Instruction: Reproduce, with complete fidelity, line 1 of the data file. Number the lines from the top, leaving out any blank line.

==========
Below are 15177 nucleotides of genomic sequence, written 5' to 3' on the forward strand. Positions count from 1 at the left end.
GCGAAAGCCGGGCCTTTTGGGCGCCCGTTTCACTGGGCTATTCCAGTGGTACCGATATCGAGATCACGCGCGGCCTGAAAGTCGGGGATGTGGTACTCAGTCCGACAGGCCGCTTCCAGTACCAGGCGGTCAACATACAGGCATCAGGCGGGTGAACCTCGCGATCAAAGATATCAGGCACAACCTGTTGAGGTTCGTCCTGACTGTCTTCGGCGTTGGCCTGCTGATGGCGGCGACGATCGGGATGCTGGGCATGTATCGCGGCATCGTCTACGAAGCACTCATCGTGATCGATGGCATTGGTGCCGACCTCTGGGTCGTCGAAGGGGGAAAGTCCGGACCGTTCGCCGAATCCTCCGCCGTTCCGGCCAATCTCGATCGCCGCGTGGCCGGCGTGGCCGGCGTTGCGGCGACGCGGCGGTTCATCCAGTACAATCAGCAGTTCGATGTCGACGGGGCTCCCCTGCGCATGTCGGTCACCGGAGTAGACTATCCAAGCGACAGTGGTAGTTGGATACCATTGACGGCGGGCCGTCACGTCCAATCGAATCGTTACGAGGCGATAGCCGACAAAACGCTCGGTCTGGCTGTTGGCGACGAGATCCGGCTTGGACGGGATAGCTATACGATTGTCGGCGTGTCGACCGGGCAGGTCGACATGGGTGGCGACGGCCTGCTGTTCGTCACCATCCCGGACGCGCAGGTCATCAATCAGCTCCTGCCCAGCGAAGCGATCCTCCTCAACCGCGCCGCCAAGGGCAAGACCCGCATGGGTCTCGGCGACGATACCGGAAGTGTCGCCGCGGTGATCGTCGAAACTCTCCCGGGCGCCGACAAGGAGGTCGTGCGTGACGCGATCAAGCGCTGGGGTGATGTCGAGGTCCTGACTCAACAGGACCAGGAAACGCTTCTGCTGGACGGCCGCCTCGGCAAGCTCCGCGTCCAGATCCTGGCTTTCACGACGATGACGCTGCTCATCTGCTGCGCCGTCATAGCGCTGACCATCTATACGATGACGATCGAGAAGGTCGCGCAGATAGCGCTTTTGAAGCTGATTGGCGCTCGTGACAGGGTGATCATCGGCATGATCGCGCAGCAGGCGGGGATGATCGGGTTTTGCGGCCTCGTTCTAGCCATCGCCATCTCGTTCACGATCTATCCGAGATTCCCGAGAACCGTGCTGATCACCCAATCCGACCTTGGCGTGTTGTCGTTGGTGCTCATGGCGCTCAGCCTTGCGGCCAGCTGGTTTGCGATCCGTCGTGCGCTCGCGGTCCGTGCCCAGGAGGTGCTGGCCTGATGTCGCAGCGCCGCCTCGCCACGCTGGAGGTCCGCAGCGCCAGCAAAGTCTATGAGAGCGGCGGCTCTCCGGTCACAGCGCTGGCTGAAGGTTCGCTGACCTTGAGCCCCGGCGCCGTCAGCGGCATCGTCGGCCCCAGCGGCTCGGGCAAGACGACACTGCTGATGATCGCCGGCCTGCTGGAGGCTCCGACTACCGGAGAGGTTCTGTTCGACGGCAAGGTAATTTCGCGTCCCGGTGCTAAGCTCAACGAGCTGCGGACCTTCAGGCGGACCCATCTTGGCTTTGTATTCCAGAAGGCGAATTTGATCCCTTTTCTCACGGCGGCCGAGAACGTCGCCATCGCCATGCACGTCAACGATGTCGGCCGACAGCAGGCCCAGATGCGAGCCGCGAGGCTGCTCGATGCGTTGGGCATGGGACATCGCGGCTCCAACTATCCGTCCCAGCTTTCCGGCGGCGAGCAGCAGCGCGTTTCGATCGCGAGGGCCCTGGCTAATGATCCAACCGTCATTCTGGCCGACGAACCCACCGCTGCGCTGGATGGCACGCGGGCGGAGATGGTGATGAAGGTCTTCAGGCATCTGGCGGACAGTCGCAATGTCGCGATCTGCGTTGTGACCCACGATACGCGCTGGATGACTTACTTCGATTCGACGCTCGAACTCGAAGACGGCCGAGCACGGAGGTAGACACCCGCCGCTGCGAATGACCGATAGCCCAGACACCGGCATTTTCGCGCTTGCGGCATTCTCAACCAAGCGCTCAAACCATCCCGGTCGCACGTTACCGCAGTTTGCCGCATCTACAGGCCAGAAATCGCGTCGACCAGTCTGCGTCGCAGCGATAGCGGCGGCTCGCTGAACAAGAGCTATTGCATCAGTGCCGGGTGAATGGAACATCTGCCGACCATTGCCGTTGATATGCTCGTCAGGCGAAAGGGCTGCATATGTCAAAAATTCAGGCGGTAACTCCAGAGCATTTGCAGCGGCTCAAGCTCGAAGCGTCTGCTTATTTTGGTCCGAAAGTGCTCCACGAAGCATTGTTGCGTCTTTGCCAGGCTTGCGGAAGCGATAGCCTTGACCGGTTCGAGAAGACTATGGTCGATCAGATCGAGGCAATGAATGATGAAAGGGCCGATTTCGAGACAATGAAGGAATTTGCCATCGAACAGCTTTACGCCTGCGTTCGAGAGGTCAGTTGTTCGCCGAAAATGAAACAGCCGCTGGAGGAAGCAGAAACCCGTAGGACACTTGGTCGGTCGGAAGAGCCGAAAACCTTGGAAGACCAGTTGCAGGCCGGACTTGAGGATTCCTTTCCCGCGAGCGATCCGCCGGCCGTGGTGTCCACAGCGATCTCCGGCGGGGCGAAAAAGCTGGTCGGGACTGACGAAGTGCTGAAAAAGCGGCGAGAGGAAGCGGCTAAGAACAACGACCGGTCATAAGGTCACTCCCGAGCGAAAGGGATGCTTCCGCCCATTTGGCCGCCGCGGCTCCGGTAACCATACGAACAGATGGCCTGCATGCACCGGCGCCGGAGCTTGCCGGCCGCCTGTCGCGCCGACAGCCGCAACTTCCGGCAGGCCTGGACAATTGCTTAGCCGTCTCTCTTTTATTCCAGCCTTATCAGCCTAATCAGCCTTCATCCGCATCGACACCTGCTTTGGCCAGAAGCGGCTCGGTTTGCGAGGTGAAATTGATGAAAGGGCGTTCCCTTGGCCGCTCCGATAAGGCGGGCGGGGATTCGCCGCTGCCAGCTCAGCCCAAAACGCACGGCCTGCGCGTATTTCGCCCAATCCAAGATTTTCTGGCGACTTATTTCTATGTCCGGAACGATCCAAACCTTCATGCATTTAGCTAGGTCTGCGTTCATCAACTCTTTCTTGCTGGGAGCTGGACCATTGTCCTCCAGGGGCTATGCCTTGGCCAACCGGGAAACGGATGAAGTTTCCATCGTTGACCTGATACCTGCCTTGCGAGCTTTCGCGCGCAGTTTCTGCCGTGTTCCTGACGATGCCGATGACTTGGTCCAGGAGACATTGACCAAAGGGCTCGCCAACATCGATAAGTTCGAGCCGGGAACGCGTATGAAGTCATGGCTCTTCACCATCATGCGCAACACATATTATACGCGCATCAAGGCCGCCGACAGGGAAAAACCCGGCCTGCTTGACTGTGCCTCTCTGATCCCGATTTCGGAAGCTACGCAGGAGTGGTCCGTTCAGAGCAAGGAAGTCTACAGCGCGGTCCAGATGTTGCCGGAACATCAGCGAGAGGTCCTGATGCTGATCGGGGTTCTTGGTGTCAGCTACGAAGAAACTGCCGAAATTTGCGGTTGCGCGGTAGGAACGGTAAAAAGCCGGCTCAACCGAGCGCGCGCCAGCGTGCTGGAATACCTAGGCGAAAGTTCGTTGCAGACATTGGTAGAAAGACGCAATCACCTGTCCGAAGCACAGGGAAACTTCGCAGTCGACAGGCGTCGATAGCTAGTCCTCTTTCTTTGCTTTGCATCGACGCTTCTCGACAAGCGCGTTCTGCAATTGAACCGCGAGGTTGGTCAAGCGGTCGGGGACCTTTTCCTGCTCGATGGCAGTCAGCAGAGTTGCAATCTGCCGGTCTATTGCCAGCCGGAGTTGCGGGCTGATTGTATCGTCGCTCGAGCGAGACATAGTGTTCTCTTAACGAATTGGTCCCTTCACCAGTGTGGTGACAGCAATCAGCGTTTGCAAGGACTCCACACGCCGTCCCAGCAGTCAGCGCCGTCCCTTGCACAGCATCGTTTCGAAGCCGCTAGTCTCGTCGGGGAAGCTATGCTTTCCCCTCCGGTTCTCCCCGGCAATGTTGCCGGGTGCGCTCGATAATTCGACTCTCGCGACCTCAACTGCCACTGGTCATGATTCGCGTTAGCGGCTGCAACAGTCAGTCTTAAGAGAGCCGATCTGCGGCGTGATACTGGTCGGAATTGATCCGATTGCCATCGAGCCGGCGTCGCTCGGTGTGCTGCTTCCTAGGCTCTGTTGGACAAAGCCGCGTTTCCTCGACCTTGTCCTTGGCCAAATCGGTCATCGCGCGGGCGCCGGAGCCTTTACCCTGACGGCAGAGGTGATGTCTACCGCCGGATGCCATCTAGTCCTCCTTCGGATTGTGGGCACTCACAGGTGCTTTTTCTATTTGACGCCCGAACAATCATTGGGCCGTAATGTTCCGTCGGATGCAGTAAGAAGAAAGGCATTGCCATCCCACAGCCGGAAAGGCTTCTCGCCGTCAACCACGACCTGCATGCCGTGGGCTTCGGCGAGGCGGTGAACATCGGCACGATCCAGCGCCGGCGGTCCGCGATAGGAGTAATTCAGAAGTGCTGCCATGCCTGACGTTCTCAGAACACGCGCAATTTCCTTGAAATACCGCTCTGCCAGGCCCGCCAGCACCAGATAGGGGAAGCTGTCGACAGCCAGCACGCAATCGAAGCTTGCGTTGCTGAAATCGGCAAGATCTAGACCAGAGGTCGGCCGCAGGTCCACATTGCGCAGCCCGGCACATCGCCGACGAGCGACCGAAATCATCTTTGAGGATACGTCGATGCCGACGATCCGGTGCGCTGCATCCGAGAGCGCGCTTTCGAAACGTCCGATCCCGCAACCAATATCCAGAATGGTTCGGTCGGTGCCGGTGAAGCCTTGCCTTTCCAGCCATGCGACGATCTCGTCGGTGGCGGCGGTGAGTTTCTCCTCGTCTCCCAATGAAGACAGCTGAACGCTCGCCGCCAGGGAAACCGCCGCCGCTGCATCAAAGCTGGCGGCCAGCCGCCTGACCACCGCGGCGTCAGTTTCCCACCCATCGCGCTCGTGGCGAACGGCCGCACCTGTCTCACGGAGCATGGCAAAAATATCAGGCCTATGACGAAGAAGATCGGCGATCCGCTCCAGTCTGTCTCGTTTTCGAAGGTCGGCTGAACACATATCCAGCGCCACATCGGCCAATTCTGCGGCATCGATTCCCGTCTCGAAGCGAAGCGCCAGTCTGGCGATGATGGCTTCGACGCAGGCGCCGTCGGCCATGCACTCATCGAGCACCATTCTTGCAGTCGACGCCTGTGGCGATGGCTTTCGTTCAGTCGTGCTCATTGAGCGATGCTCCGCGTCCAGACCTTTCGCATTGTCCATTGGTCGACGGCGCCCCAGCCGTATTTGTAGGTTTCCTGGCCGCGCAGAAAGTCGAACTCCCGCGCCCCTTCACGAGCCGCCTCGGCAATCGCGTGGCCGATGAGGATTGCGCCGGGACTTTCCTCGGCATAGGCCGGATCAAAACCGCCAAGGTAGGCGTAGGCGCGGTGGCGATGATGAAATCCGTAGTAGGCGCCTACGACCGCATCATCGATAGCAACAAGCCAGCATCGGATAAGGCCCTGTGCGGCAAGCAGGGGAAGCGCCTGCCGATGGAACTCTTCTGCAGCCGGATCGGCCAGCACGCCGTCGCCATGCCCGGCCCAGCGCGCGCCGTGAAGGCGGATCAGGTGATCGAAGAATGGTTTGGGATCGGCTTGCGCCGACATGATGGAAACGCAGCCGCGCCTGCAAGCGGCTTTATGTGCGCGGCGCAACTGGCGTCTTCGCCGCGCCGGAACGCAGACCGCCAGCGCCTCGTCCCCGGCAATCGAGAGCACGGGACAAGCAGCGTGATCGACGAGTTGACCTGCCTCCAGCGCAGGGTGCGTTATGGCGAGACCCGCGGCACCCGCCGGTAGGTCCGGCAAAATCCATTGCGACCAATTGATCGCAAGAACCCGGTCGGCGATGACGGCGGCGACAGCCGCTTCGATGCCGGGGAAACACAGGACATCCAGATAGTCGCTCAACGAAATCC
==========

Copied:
Below are 15177 nucleotides of genomic sequence, written 5' to 3' on the forward strand. Positions count from 1 at the left end.